The Grand Prix mode is what the characters in Story Mode are preparing for. This multi-stage competition pits you against five different tracks, in five different race modes, in the car of your choice. But beware! For each car, you’ll only get three retries to complete your Grand Prix, run out of them and it’s game over. For the beginner car—the Terra Dart—you’ll have to complete the following to win the Grand Prix:
- Time Attack at Sunset Sea Circuit
- Duel at Kirino Forest
- Race at City Skylink
- Time Attack at Lakeside Loop (Reversed)
- Race at Snow Mountain Sprint (Reversed)
With limited laps, no restarts, and only a few retries, you’ll want to have practiced plenty in the other game modes before taking on a Grand Prix.
Split Screen is fairly self-explanatory. It accommodates a maximum of two players, can be played on any of the circuits or tracks, and in any of the five game modes for point-to-point tracks or six for circuits (Endurance is not available for Split Screen.) Players can each select and customize the color of their cars before racing. All races are individual, however, with no option for a local multi-race Grand Prix.
Online racing isn’t quite as straightforward as it might be. You’ll first need to select your class; Class C – Sport (easy), Class B – Performance (medium), or Class A – race (hard). You can also choose which region to race in should you wish, or let the game select on auto mode. Once you’ve chosen your mode, the game will search for other online players. This part was frustrating. With Inertial Drift not a hugely popular game, I often found myself waiting a long time for other players—if the game could even locate any. Most of the time, I gave up after several minutes and went back to racing against the AI.
There are seven different race models in Inertial Drift:
Practice: As it sounds, race around the track with no opponents to learn the course. This is as simple as racing games come.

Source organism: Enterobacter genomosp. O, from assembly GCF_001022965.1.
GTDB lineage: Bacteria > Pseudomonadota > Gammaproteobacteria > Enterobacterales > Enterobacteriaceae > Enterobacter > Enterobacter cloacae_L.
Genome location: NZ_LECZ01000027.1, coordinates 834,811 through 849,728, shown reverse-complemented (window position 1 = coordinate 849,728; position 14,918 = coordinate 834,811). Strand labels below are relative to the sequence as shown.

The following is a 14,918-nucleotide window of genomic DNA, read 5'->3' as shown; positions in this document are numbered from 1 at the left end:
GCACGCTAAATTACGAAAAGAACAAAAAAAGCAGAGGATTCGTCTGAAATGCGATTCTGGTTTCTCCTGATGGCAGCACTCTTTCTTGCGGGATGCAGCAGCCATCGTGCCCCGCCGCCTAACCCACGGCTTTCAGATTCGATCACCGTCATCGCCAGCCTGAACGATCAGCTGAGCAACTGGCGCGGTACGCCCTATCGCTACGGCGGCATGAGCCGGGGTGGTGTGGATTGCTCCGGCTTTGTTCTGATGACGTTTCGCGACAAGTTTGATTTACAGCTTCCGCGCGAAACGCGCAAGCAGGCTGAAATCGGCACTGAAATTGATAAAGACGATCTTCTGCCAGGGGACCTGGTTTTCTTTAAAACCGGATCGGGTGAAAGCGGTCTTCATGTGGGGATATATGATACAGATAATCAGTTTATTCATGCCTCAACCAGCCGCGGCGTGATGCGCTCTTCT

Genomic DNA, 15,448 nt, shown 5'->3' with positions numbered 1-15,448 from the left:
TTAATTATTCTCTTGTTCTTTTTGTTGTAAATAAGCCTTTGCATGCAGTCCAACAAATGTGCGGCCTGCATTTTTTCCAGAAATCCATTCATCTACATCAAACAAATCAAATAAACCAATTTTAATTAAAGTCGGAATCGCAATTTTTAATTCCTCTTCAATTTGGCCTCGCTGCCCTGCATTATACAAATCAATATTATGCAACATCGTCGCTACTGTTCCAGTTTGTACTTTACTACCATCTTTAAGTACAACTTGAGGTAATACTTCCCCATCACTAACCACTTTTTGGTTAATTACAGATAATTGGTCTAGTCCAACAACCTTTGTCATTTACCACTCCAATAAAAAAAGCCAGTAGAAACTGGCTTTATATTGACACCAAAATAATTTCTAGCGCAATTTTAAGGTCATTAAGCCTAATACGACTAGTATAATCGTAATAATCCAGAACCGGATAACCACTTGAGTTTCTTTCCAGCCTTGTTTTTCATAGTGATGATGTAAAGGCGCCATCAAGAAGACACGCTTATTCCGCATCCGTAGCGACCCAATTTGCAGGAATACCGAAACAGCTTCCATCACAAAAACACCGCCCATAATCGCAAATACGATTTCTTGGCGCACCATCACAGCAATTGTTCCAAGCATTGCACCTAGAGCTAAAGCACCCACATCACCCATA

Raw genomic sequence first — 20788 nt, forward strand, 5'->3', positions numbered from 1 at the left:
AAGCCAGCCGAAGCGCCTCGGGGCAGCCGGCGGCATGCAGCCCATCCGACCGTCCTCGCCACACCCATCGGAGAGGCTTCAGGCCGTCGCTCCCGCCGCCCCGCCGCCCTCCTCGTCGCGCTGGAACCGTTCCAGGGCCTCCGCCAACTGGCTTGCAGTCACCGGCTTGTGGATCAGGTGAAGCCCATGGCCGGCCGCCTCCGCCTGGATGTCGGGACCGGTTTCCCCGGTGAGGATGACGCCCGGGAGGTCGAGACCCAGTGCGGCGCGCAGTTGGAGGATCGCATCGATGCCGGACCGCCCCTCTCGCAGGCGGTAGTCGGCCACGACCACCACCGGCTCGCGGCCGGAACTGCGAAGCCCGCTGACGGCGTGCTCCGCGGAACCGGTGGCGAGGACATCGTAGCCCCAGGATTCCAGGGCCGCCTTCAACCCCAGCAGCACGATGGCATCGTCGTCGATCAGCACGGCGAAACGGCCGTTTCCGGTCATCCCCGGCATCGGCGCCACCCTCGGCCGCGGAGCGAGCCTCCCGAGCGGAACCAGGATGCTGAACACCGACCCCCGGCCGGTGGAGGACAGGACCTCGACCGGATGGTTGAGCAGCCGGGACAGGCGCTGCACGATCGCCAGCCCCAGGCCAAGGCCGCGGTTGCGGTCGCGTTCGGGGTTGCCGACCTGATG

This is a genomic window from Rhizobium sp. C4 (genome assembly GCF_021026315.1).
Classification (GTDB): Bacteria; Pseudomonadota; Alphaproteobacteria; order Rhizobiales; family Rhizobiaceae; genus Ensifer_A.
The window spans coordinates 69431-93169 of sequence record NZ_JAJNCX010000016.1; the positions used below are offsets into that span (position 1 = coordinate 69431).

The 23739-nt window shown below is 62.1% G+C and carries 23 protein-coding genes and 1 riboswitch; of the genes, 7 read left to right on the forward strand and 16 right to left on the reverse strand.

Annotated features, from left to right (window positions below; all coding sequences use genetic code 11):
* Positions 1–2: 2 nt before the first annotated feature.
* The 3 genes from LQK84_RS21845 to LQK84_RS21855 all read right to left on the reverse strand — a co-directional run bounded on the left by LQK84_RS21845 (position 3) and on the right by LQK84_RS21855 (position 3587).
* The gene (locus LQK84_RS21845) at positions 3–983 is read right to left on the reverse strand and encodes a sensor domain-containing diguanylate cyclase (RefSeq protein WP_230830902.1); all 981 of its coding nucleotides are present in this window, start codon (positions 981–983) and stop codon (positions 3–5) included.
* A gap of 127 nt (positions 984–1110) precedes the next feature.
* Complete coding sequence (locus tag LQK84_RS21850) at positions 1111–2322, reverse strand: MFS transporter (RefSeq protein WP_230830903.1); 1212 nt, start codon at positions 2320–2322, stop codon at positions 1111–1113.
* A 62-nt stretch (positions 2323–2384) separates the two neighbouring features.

Ghost Battle: Choose an opponent and race their ghost car around the circuit for one lap to try and beat their top time.
Time Attack: Race over three laps (for circuits) or one track length and attempt to beat set times to earn a gold, silver, or bronze medal and the possibility of a place on the global leader board.
Race: A traditional three-lap/one track length race against your choice of unlocked opponent.
Duel: Possibly the most unique option. Here, you race against an opponent to be the first to score 1000 points. Whoever is in the lead gains points, and the longer you stay in front and the further ahead you get, the faster your points will increase. Should your opponent overtake you, your own points counter will freeze and theirs will start ticking upwards toward that 1000 point goal, so don’t let them stay ahead too long.
Style (Circuit Tracks Only): Compete for a gold, silver, or bronze medal by drifting, grinding, and performing other tricks over a single lap of the circuit.
Endurance (Circuit Tracks Only): Drive as far as you can as the timer counts down, hitting checkpoints to extend your remaining time and earning gold, silver, or bronze medals for completing certain distances.
Expansions and In-Game Purchases